Beethoven is part of German conductor/pianist Matthias Manasi’s musical DNA so when he got the invite to guest conduct an all-Beethoven program in Tucson, he jumped. As a bonus, he also gets to solo on piano with the Southern Arizona Symphony Orchestra in two performances this weekend.
“I am very much looking forward to collaborating with the Southern Arizona Symphony Orchestra,” he said in an email interview from Germany last week.
Tucson is only the second American city to host Manasi, who has an active conducting career in Europe. He has conducted twice in Buffalo, New York, with the Nickel City Opera; he has been the company’s music director since 2017.
On Saturday, Feb. 15, and Sunday, Feb. 16, he will lead the volunteer SASO in Beethoven’s Symphony No. 7 as well as the composer’s “Turkish March” from “The Ruins of Athens.”
“I find Beethoven’s music to be so universal that I think that if someone came from another planet, you should play Beethoven’s music for him first because it’s the best way to understand our human civilization,” said Manasi, the son of musicians.
“At the Seventh Symphony in our concert, the audience will feel that the whole world vibrates with Beethoven’s music. One of the most important messages of Beethoven ‘s music is that it stands for peace and freedom, which is the reason why it will always be (relevant).”
Manasi performed his first concert, an all-Beethoven program, at age 10. Since then, Beethoven has been a big part of his repertoire.
“I grew up with Beethoven. His music was always a kind of daily inspiration, which ... took me somehow on a philosophical journey,” he said. “With Beethoven’s music we discover and get to know other facets of our personalities and we get to experience a new perspective on how we could think and live as human beings. This is because his music is very human and not just an abstract art.”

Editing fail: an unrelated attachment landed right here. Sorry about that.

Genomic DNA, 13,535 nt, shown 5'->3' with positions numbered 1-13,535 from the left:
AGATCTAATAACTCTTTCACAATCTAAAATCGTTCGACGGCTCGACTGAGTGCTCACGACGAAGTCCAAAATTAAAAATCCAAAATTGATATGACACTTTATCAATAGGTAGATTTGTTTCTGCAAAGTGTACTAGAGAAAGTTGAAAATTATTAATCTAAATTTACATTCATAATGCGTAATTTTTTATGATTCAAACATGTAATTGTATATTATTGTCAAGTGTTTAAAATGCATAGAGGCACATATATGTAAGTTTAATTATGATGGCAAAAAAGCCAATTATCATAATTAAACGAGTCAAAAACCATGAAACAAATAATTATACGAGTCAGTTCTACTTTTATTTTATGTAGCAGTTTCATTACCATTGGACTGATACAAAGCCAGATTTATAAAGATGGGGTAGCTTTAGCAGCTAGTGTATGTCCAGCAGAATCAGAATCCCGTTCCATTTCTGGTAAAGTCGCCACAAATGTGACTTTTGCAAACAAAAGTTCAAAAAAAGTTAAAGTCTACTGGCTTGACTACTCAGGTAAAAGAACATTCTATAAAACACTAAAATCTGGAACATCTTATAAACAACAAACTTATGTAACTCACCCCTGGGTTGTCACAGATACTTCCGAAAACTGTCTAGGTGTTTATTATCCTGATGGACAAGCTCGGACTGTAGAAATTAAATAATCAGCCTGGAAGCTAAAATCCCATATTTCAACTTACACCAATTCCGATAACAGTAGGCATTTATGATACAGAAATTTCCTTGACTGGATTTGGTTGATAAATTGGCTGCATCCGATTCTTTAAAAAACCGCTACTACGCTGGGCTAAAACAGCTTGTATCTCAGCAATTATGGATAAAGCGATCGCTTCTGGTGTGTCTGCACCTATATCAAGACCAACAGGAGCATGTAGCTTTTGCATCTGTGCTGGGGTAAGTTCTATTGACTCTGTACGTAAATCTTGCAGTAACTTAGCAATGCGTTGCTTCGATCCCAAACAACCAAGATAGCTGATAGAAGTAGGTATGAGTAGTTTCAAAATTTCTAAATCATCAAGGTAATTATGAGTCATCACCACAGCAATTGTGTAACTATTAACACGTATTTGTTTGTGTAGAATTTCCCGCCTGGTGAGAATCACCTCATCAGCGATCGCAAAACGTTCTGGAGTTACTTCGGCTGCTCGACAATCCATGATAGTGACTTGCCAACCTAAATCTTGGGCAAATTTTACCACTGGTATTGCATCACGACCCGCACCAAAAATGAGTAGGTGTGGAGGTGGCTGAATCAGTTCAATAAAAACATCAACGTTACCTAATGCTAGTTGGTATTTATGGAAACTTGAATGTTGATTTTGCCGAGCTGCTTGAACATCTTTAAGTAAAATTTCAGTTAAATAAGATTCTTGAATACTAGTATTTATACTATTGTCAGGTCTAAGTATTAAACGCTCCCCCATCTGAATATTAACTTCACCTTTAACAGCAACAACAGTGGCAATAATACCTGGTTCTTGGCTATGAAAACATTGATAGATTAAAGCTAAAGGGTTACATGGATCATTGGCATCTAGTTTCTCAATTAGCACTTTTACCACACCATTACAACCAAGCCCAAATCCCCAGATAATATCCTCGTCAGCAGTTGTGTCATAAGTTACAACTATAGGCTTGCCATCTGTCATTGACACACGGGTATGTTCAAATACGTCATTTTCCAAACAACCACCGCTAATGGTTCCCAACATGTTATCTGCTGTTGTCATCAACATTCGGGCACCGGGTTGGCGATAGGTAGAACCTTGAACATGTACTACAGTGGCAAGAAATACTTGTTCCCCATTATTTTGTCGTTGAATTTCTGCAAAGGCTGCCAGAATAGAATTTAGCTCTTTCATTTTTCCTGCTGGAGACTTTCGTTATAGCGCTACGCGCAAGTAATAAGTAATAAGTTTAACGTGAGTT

Manasi suspects that SASO audiences might hear a little German accent to the Seventh with him at the podium. Part of that is cultural heritage, part goes back to his lifelong connection to Beethoven’s works.
“Since Beethoven was born in Bonn, German was his mother tongue. So he grew up through all his childhood with the sound of the German language, with German songs, etc. and you can feel that the sound of the German language is unconsciously in his music,” he said. Manasi also will perform the piano solo on Richard Strauss’s suite “Le Bourgeois Gentilhomme.”
“I am a big fan of the music of Richard Strauss, and I like to play his music on the piano and love his music as a conductor,” he said, adding that “The Citizen as Nobleman” is one of the only works Strauss composed for piano and orchestra.
“One of the challenges is that the solo part of the piano has many places where the piano is very soloistic in the foreground and then in other places where the piano accompanies more in the orchestra and provides interesting colors and structures. This changing dynamic is very interesting.”
Things to listen for in the nine-movement suite, he said, include the dramatic third movement, “The Fencing Master.”
“It is basically a miniature piano concerto,” he explained. “Strauss prescribes ‘con bravura’ and it is principally left to the pianist to delineate the distortions and grotesquenesses of the fencing scene, so that it is fully effective in the concert hall. One can rarely imagine a more brilliant virtuoso piece for piano and chamber orchestra.”
Contact reporter Cathalena E. Burch at firstname.lastname@example.org or 573-4642. On Twitter @Starburch
Stay up-to-date on what's happening
Receive the latest in local entertainment news in your inbox weekly!